He was doing so well. Eating jelly and ice cream by the 4/5th day. He then developed a leak so went back to nil by mouth. Last night they took him back to Intensive Care and at one point were talking about putting him on a ventilator. They haven't done that yet but he is apparently quite confused and is on high oxygen. I am beside myself with worry and obviously can't visit him. Is this or can this be normal with this procedure? Lynne
Husband had oesophagectomy on 9th June - Oesophageal Patie...
Normally a patient undergone oesophagectomy will be discharged in 12 to 14 days, if no complications arise. Textbook procedures are common in my belief, in general; as we only hear of the cases where something had been or going south.
I can understand your situation. Every patient and his/her response physiologically is different to this radical surgery. Leaks do happen and normally contained within hospital itself. However this puts the clock back for a long period of time for recovery.
Its like wounds, some people have tendency to heal those quicker whereas some would not, it is what it is.
Perhaps the leaking fluids were drained with the drains he must have had already, so no sepsis was caused. I would ask hospital team for this.
Back to ICU, confused, on high levels of O2, not on ventilator yet.
His lungs are struggling, his blood carbon dioxide levels are rising due to that and he is needing oxygen, perhaps he is not critical to be put on the ventilator and thats good. Low levels of blood o2 to brains, sedatives will cause confusion.
Hope he gets right attention at the right times, where required.
I have read between your lines and tried to write a reply. Suggest you ask the ICU and surgeon following as a minimum. Keep a pen and paper to write down or record the voice with notice so you can replay if some medical terms difficult to understand that point in time. Or have somebody else with you on loudspeaker to take notes etc.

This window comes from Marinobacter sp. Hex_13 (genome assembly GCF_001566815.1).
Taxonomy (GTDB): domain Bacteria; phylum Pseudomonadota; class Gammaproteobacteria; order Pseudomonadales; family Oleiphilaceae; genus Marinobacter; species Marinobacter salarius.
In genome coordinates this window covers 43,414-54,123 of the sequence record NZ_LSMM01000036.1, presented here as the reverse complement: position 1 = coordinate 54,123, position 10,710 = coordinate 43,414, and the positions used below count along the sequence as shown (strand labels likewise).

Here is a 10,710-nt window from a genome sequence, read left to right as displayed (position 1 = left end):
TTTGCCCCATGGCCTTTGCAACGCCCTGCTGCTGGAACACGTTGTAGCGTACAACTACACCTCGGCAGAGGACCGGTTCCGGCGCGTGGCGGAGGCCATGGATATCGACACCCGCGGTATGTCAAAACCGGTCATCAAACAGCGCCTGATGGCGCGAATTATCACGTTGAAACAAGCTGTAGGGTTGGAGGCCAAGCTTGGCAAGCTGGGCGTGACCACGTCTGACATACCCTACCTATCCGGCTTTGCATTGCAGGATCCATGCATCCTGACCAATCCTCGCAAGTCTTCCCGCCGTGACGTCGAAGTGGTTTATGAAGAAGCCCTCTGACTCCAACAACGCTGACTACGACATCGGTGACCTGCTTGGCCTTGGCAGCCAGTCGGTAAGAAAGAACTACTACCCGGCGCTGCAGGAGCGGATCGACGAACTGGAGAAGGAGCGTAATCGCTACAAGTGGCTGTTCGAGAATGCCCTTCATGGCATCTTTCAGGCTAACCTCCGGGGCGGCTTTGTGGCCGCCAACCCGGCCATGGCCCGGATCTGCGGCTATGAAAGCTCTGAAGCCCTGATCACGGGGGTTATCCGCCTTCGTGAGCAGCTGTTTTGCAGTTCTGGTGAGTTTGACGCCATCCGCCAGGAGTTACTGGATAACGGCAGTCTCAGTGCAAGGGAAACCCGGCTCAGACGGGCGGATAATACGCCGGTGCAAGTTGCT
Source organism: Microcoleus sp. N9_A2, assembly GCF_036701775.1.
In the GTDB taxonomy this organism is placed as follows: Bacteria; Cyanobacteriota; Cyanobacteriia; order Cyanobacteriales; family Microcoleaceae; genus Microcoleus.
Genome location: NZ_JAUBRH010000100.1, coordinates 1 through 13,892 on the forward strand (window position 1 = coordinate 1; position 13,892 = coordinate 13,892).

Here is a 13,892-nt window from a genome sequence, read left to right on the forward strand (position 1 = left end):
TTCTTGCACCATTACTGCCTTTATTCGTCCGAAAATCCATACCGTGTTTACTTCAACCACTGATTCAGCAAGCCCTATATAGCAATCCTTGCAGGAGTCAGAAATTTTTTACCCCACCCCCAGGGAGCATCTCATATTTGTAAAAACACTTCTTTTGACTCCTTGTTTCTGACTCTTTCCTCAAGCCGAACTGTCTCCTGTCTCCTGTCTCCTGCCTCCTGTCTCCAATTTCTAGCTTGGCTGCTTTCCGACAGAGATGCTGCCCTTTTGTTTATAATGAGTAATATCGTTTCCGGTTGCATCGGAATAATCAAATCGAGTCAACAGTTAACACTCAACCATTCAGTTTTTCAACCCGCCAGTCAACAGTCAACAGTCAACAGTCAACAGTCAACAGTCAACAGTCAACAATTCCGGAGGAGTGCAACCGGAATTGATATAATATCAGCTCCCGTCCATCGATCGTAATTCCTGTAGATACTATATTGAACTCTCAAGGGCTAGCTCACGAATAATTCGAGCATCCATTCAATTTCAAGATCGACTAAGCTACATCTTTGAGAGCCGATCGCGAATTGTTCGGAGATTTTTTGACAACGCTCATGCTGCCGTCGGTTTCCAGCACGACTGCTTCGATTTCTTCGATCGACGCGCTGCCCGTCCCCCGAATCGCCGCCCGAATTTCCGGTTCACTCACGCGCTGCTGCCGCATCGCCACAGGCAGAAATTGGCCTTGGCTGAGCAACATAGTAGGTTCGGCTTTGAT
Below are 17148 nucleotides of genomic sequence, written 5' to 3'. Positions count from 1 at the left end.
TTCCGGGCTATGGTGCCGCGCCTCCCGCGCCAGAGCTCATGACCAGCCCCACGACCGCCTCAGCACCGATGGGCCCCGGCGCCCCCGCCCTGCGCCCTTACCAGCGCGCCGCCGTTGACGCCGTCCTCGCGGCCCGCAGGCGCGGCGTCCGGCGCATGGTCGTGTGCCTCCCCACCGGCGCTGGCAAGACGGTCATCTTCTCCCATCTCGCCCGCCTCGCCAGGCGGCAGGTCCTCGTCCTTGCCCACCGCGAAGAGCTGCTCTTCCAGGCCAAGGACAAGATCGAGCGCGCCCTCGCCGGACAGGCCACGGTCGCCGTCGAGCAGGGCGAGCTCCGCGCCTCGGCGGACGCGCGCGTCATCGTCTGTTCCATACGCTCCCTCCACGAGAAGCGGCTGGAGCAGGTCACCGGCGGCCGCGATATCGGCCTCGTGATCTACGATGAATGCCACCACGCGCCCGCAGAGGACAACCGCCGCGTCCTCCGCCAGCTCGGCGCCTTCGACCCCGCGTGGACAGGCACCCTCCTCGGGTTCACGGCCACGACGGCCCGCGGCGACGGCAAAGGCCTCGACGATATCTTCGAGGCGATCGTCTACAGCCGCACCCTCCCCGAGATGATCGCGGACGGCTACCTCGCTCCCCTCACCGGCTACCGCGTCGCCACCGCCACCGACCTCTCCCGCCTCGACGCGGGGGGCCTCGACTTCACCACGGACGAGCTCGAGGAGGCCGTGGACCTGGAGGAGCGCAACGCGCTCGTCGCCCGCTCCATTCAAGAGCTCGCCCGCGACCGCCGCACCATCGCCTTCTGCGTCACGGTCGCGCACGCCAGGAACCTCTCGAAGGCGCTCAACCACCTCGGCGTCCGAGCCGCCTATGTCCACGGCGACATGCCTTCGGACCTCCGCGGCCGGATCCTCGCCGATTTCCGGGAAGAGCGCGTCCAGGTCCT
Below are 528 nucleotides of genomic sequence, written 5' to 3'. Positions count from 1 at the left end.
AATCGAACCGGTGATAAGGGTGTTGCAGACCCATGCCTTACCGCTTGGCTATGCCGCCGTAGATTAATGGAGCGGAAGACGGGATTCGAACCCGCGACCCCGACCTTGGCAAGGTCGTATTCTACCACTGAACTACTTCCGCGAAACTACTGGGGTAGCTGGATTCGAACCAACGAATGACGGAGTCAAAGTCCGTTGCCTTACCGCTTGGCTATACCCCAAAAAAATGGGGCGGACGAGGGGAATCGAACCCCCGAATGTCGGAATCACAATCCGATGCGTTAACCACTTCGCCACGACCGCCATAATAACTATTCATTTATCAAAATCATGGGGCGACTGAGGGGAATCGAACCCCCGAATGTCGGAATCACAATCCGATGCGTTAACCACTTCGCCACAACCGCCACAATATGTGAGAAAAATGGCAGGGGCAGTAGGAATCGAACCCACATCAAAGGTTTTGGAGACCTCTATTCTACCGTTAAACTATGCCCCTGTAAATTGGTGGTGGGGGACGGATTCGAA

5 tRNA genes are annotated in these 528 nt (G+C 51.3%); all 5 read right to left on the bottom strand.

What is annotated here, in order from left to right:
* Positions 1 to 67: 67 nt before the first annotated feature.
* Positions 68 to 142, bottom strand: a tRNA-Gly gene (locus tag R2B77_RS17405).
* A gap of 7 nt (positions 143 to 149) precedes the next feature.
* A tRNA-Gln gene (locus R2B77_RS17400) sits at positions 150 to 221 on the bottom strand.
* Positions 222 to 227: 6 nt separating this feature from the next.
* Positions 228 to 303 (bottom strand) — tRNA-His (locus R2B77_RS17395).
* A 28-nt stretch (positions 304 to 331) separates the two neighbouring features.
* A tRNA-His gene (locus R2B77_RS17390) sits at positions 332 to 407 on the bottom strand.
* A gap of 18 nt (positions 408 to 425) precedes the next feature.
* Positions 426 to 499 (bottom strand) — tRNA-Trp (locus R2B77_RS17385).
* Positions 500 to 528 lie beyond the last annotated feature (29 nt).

1. Is the leak stopped and what damage the leak had caused?
2. What are his saturation levels and observation stats immediately before the call? Is there any concern on the observations? Is the underlying cause detected and being treated?
3. What was the reason for him to move back to ICU from ward? ( guessing he was in general ward after the HDU)
4. How are his lungs doing? Especially prior to readmission to icu and thereafter? Any pleural effusion? Infection caused?
5. Whats the status on his all other organs, are these performing normally?( if any of those struggling then ask options being used to treat)
6. What is current pathway being used and options going forward to HDU transfer?
7. Ask the icu nurse in charge for possibility to do video call to your husband so you can try and comfort and assure him. (He may not respond how you would expect normally but he would hear you. Only talk good assurances and ensure your anxiety is not transferred to him. He is confused, needs "anchoring" assurance which you can provide if he goes in sedation, if happens. It will help him waking from the sedation sleep)
Please ask the team immediately a d write down everything you can. Chances are you may be emotionally upset so suggest having somebody else also taking the notes and preparing questions beforehand. Also suggest if you can get their email you can type in and send the question list in advance so drs can come prepared with answers.
I didn't have leaks but had many complications, long story and recovery. Still here. Sometimes things go pear shaped, gather your strength and will power.
Thank you so much for your really in depth reply.